The evolution of the human species has always been closely tied to the relationship between biology and culture, and the human condition is rooted in this fascinating intersection. Sport, games, and competition serve as a nexus for humanity’s innate fixation on movement and social activity, and these activities have served throughout history to encourage the proliferation of human culture for any number of exclusive or inclusive motivations: money, fame, health, spirituality, or social and cultural solidarity. The study of anthropology, as presented in Anthropology of Sport and Human Movement, provides a scope that offers a critical and discerning perspective on the complex calculus involving human biological and cultural variation that produces human movement and performance. Each chapter of this compelling collection resonates with the theme of a tightly woven relationship of biology and culture, of evolutionary implications and contemporary biological and cultural expression.
and my abstract:
Downstream Regulatory Element Antagonistic Modulator, or DREAM for short, is a protein critical to pain sensations experienced by organisms. Recent research has suggested that this genetic origin to pain might be possible to exploit for the purpose of pain management (Cheng et al., 2002; Cheng and Penninger, 2003). This paper discusses the ethical implications of DREAM for sport to advance the debate on what constitutes a legitimate method of performance modification. Initially, it is argued that DREAM presents a more complex problem for anti-doping authorities than other methods of gene doping, since it cannot easily be characterized as enhancing or therapeutic. Indeed, the basis of this distinction is criticized by exploring a biocultural definition of health. On this model, which seems unlikely to be endorsed by anti-doping authorities, but, nevertheless, which is perpetuated by sport physicians, the use of DREAM would seem more difficult to prohibit on medical grounds. Its use is consistent with a medical desire to alleviate suffering, even where it is self-induced. A similar dichotomy exists when discussing the relevance of pain from a sporting perspective. While one might presume that the ethics of sport is such that any legal mechanism to improve performance is desirable for an athlete, pain tolerance appears to have a symbolic value that would undermine the usefulness of DREAM. This tension demonstrates greater complexity to the debate about the role of technology in sport and its ideological connotations about what it means to be an athlete.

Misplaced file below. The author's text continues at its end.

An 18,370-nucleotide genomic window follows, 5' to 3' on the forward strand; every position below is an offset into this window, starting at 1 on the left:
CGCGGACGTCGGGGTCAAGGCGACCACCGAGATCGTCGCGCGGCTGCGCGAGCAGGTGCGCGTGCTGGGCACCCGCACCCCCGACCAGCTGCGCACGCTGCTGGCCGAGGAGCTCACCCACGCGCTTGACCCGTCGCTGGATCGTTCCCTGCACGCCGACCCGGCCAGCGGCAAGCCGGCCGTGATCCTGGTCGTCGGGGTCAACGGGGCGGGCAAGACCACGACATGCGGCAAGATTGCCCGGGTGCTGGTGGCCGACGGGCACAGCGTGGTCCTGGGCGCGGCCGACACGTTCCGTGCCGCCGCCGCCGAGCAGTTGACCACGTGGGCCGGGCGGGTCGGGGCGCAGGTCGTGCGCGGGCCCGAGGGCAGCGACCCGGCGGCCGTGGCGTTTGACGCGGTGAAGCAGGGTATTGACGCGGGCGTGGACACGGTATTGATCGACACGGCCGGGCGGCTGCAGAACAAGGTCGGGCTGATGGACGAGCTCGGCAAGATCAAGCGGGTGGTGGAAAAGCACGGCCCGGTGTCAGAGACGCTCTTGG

On 30 July, I’ll be one of a number of commentators in a documentary to be screened on the TV channel Arte. The film is about gene doping and is directed by Beat Glogger, an awesome character living in Switzerland. He and I had hoped to work together a few years ago, but it was not to be. The film pulls together a number of views about the likely use of gene transfer in elite sport.
Earlier in the year, Beat came over to Liverpool to film with me at FACT. Beat has known my work for a number of years – he tried to involve me on a WADA publication and met obstacles to my involvement (format, rather than politics I think). Still, my views do not sit well with the World Anti-Doping Agency, although they should.
Our discussions centred on why I think that gene doping would be a good thing for sport and how a culture of ethical performance enhancement would, overall, benefit elite sports industries and bring more credibility to a cultural practice that is harmed by the ongoing uncertainty about what athletes are doing. I look forward to seeing the documentary.
Miah, A. (2004) Genetically Modified Athletes: Biomedical Ethics, Gene doping & Sport (Routledge)
also translated into Portuguese by Brazillian publisher, Phorte (‘Atletas Modificados Geneticamente, 2008)
Here’s a reference to a piece I published in the Washington Post in 2008, to give you a snapshot of my views.
And here’s a brief about the film:
Nach zahlreichen Fachartikeln und dem Science-Thriller “Lauf um mein Leben” folgt Beat Gloggers nächstes Werk zum Thema Gendoping. Sein Dokumentarfilm zeigt, was Gendoping ist und warum sich Dopingbekämpfer davor so fürchten.
Und: er zeigt, das Genmanipulation am Menschen nicht nur ein Problem des Sports ist, sondern der gesamten Gesellschaft.